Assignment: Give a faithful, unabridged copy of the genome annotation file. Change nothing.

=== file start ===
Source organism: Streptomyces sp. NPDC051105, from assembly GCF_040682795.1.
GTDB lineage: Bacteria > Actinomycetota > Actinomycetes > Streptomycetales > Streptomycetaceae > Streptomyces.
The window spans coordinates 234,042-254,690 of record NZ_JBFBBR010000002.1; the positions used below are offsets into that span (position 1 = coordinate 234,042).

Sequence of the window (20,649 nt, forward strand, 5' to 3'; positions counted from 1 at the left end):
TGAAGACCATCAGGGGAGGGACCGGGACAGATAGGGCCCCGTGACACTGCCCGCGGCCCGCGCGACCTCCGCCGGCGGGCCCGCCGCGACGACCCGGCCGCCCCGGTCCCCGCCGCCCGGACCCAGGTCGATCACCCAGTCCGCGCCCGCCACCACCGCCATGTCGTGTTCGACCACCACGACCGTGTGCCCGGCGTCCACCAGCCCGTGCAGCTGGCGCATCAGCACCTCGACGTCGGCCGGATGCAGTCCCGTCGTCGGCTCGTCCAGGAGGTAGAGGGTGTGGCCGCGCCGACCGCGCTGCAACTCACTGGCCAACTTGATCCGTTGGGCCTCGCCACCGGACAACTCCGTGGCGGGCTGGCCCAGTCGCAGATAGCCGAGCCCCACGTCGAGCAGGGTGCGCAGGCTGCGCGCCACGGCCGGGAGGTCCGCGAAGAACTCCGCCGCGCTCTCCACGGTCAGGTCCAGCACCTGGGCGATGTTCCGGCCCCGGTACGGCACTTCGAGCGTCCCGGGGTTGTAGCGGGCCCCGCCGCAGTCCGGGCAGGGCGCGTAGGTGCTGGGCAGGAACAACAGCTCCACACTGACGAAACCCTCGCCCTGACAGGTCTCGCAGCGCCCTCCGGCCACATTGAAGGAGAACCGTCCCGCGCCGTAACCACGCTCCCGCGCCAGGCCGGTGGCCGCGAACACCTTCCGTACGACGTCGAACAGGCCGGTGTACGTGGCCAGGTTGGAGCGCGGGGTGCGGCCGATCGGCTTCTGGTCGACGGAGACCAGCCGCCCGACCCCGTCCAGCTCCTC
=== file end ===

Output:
Source organism: Streptomyces sp. NPDC051105, from assembly GCF_040682795.1.
GTDB lineage: Bacteria > Actinomycetota > Actinomycetes > Streptomycetales > Streptomycetaceae > Streptomyces.
The window spans coordinates 234,042-254,690 of record NZ_JBFBBR010000002.1; the positions used below are offsets into that span (position 1 = coordinate 234,042).

Sequence of the window (20,649 nt, forward strand, 5' to 3'; positions counted from 1 at the left end):
TGAAGACCATCAGGGGAGGGACCGGGACAGATAGGGCCCCGTGACACTGCCCGCGGCCCGCGCGACCTCCGCCGGCGGGCCCGCCGCGACGACCCGGCCGCCCCGGTCCCCGCCGCCCGGACCCAGGTCGATCACCCAGTCCGCGCCCGCCACCACCGCCATGTCGTGTTCGACCACCACGACCGTGTGCCCGGCGTCCACCAGCCCGTGCAGCTGGCGCATCAGCACCTCGACGTCGGCCGGATGCAGTCCCGTCGTCGGCTCGTCCAGGAGGTAGAGGGTGTGGCCGCGCCGACCGCGCTGCAACTCACTGGCCAACTTGATCCGTTGGGCCTCGCCACCGGACAACTCCGTGGCGGGCTGGCCCAGTCGCAGATAGCCGAGCCCCACGTCGAGCAGGGTGCGCAGGCTGCGCGCCACGGCCGGGAGGTCCGCGAAGAACTCCGCCGCGCTCTCCACGGTCAGGTCCAGCACCTGGGCGATGTTCCGGCCCCGGTACGGCACTTCGAGCGTCCCGGGGTTGTAGCGGGCCCCGCCGCAGTCCGGGCAGGGCGCGTAGGTGCTGGGCAGGAACAACAGCTCCACACTGACGAAACCCTCGCCCTGACAGGTCTCGCAGCGCCCTCCGGCCACATTGAAGGAGAACCGTCCCGCGCCGTAACCACGCTCCCGCGCCAGGCCGGTGGCCGCGAACACCTTCCGTACGACGTCGAACAGGCCGGTGTACGTGGCCAGGTTGGAGCGCGGGGTGCGGCCGATCGGCTTCTGGTCGACGGAGACCAGCCGCCCGACCCCGTCCAGCTCCTC